美国作家Tim O'Brien 的半自传小说《The Things They Carried》 是回忆越战的。 虚虚实实，从不同角度描写战争。 既没有褒扬也没有批判，让读者去感受细节，去评判历史。
全书共二十二节，既有关联，又各自独立。 第三节《The Spin》，长短正适宜忙里偷闲译两笔。 这样也算读过留字，并且省了读后感。
顺便提一下媒体，主要是电视, 对越战的影响。 战争初期，虽有反战示威，民众支持度还是相当高。后来由于电视的介入，真实残酷的血腥战争直接呈现在民众眼前，加上媒体每天报道日益增加的伤亡人数，让老百姓对政府的乐观说法产生了怀疑，由此对政府有了信用差距 （credibility gap）。 越战被称为美国的“First Living-Room War”. Freedom of the press 对越战的结束显然功不可没。
The Things They Carried --- Spin
by Tim O’Brien
《他们的负荷》之三 --- 《旋转》
The war wasn’t all terror and violence. Sometimes things could almost get sweeter. For instance, I remember a little boy with a plastic leg. I remember how he hopped over to Azar and asked for a chocolate bar – “GI number one,” the kid said – and Azar laughed and handed over the chocolate. When the boy hopped away, Azar clucked his tongue and said, “War’s a bitch.” He shook his head sadly. “One leg, for Chris sake. Some poor fucker ran out of ammo.”
恐怖和暴力并非战争的全部。 有时候，事情几乎可以愉快些。举例说，我记得有个小男孩，装了一条塑料腿。 他单脚跳到阿扎跟前讨巧克力的情形，我记忆犹新。“美国兵最棒了，” 小男孩说。 阿扎听了哈哈大笑，递给他一块巧克力。那孩子一跳一跳地离开时，阿扎咂咂舌头，难过地摇摇头，“战争真是个婊子。就一条腿呀，上帝啊。哪个可怜的混帐子弹用光了。”
I remember Mitchell Sanders sitting quietly in the shade of an old banyan tree. He was using a thumbnail to pry off the body lice, working slowly, carefully depositing the lice in a blue USO envelope. His eyes were tired. It had been a long two weeks in the bush. After an hour or so he sealed up the envelope, wrote FREE in the upper right-hand corner, and addressed it to his draft board in Ohio.
On occasions the war was like a Ping-Pong ball. You could put fancy spin on it, you could make it dance.
I remember Norman Bowker and Henry Dobbins playing checkers every evening before dark. It was a ritual for them. They would dig a foxhole and get the board out and play long, silent games as the sky went from pink to purple. The rest of us would sometimes stop by to watch. There was something restful about it, something orderly and reassuring. There were red checkers and black checkers. The playing field was laid out in a strict grid, no tunnels or mountains or jungles. You knew where you stood. You knew the score. The pieces were out on the board, the enemy was visible, you could watch the tactics unfolding into larger strategies. There was a winner and a loser. There were rules.
I’m forty-three years old, and a writer now, and the war has been over for a long while. Much of it is hard to remember. I sit at this typewriter and stare through my words and watch Kiowa sinking into the deep muck of a shit field, or Curt Lemon hanging in pieces from a tree, and as I write about these things, the remembering is turned into a kind of rehappening. Kiowa yells at me. Curt Lemon steps from the shade into bright sunlight, his face brown and shining, and then he soars into a tree. The bad stuff never stops happening: it lives in its own dimension, replaying itself over and over.
But the war wasn’t all that way.
Like when Ted Lavender went too heavy on the tranquilizers. “How’s the war today?” somebody would say, and Ted Lavender would give a soft spacey smile and say, “Mellow, man. We got ourselves a nice mellow war today.”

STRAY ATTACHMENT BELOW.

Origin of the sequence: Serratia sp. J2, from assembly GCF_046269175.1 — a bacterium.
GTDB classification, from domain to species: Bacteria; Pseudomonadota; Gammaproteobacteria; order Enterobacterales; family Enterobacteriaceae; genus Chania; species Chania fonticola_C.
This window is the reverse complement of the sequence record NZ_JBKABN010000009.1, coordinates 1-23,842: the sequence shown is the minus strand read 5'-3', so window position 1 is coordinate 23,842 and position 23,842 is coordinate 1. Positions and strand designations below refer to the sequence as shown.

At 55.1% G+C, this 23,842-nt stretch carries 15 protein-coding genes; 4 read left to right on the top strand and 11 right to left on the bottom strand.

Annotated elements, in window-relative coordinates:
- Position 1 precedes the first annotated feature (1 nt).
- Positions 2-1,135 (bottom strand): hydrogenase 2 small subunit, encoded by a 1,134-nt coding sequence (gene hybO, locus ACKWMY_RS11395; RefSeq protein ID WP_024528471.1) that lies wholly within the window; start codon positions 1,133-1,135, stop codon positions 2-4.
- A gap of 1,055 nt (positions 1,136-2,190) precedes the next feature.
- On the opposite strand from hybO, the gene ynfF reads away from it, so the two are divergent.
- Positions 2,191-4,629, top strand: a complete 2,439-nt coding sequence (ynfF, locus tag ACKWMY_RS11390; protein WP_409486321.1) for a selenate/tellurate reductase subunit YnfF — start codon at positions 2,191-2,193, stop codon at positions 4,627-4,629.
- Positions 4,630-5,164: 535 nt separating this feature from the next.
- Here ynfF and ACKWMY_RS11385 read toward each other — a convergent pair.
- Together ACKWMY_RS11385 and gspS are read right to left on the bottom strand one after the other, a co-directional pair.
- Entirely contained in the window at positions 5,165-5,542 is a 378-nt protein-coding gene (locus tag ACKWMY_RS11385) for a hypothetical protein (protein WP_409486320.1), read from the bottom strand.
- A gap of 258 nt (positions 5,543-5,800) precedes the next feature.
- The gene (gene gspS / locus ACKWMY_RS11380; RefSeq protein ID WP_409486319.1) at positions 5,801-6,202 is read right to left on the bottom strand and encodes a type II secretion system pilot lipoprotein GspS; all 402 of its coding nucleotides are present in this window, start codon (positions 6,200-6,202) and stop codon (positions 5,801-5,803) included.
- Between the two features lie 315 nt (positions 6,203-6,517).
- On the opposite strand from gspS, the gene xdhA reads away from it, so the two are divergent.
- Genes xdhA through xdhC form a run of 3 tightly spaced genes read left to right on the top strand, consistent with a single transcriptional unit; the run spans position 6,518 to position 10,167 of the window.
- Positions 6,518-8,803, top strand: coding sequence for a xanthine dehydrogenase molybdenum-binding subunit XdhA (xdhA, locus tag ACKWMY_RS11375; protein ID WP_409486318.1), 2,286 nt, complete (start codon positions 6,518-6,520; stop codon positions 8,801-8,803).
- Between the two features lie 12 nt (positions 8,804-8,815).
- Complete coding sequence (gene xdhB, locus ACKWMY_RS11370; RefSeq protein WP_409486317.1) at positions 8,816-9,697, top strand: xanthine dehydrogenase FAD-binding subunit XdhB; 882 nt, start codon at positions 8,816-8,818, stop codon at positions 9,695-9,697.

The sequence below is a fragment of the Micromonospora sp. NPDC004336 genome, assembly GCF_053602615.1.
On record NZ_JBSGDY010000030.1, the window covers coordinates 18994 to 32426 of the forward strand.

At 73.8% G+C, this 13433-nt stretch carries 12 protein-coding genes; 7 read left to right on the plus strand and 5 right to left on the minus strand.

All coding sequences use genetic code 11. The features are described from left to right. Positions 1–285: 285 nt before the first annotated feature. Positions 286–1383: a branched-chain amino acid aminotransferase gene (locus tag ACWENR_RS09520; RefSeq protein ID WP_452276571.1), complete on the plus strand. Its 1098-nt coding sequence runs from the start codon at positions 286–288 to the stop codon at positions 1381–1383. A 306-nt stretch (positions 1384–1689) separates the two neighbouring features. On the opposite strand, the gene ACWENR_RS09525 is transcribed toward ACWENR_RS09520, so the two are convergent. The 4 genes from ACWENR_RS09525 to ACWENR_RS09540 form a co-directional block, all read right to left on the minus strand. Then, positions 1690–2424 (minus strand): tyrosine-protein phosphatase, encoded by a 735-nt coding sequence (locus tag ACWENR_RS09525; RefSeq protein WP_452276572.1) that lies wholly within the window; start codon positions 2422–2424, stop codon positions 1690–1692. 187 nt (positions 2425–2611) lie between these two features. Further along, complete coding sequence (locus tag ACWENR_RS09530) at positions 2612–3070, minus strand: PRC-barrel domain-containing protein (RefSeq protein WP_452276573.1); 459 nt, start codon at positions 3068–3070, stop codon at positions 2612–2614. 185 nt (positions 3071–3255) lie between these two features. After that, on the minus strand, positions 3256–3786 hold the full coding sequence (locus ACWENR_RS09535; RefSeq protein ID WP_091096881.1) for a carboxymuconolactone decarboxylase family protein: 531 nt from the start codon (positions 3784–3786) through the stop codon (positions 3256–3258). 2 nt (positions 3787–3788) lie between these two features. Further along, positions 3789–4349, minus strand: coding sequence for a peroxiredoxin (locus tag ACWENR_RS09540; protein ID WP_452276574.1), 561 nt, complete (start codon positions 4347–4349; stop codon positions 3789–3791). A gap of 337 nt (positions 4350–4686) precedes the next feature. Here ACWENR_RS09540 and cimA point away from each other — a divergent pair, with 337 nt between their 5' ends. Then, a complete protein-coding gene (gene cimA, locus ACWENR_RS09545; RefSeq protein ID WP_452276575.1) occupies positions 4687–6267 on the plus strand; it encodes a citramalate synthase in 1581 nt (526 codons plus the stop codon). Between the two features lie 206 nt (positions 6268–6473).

比方，泰德.莱文得过度服用镇定剂。 “今天仗打得怎么样啊？” 有人会问。 泰德.莱文得会温和诡异地一笑，“没啥，哥们。我们今天这一仗打得轻松漂亮。”
And like the time we enlisted an old poppa-san to guide us through the mine fields out on the Batangan Peninsula. The old guy walked with a limp, slow and stooped over, but he knew where the safe spots were and where you had to be careful and where even if you were careful you could end up like popcorn. He had a tightrope walker’s feel for the land beneath him – its surface tension, the give and take of things. Each morning we’d form up in a long column, the old poppa-san out front, and for the whole day we’d troop along after him, tracing his footsteps, playing an exact and ruthless game of follow the leader. Rat Keley made up a rhyme that caught on, and we’d all be chanting it together: Step out of line, hit a mine; follow the dink, you’re in the pink. All around us, the place was littered with Bouncing Betties and Toe Poppers and booby-trapped artillery rounds, but in those five days on the Batangan Peninsula nobody got hurt. We all learned to love the old man.
还有一次，我们招来一个越南老伯做向导，带我们穿越巴堂干半岛的雷区。这老头走路一瘸一拐，慢吞吞的，还驼背，但他知道哪里安全，哪里要小心，哪里就算小心，你也可能被炸成爆米花。就像踩钢丝艺人，他对脚下的土地有特别的直觉 --- 诸如地表潜在危机，地面吞吐物体的性能。每天一大早，我们就排成一长溜，老伯打头，我们一整天就跟着他，踩着他的脚印亦步亦趋，这种紧跟领路人的游戏，玩起来要不差毫厘，残酷得很。 莱特.凯利编了一个顺口溜，大伙齐声唱：脚出线，炸上天；跟着走，活得久。 环顾四周，到处散落着爆炸地雷，杀伤脚趾地雷，诱杀型炮弹。但在巴堂干半岛那五天当中，却无一人受伤。 我们都渐渐爱上了这位老伯。
It was a sad scene when the choppers came to take us away. Jimmy Cross gave the old poppa-san a hug. Mitchell Sanders and Lee Strunk loaded him up with boxes of C rations.
There were actually tears in the old guy’s eyes. “Follow dink.” He said to each of us, “you go pink.”
If you weren’t humping, you were waiting. I remember the monotony. Digging foxholes. Slapping mosquitoes. The sun and the heat and the endless paddies. Even in the deep bush, where you could die any number of ways, the war was nakedly and aggressively boring. But it was a strange boredom. It was boredom with a twist, the kind of boredom that caused stomach disorders. You’d be sitting at the top of a high hill, the flat paddies stretching out below, and the day would be calm and hot and utterly vacant, and you’d feel the boredom dripping inside you like a leaky faucet, except it wasn’t water, it was a sort of acid, and with each little droplet you’d feel the stuff eating away at important organs. You’d try to relax. You’d uncurl your fists and let your thoughts go. Well, you’d think, this isn’t so bad. And right then you’d hear gunfire behind you and your nuts would fly up into your throat and you’d be squealing pig squeals. That kind of boredom.
如果你没有弯着腰忙活，那就是在听候命令。 我还记得那是多么单调。挖散兵坑。拍蚊子。骄阳似火，酷热难耐，稻田一望无际。就是在丛林深处，你也会以各种各样的方式死掉。战争真是无聊透顶。但那种无聊非常怪异，是扭曲的无聊，是能造成肠胃功能紊乱的无聊。你坐在高高的山岗上，山脚下平镜似的稻田伸向远方，这样的一天原本平静、炎热，空荡荡的，你却感觉，无聊仿佛是漏水的水龙头，滴滴答答，砸落在体内。只是，那落下的每一小滴，不是水，而是某种腐蚀酸一样，分明在吞噬着不可或缺的五脏六腑。你试着放松自己，松开攥紧的拳头，赶走脑子里的胡思乱想。嗯，你揣摩着，也没那么糟糕嘛。 可就在那一霎那，身后传来枪声，你的心一下提到嗓子眼里，杀猪般尖叫起来。 就是那种情形的无聊。
I feel guilty sometimes. Forty-three years old and I’m still writing war stories. My daughter Kathleen tells me it’s an obsession, that I should write about a little girl who finds a million dollars and spends it all on a Shetland pony. In a way, I guess, she’s right: I should forget it. But the thing about remembering is that you don’t forget. You take your material where you find it, which is in your life, at the intersection of past and present. The memory-traffic feeds into a rotary up on your head, where it goes in circles for a while, then pretty soon imagination flows in and the traffic merges and shoots off down a thousand different streets. As a writer, all you can do is pick a street and go for the ride, putting things down as they come at you. That’s the real obsession. All those stories.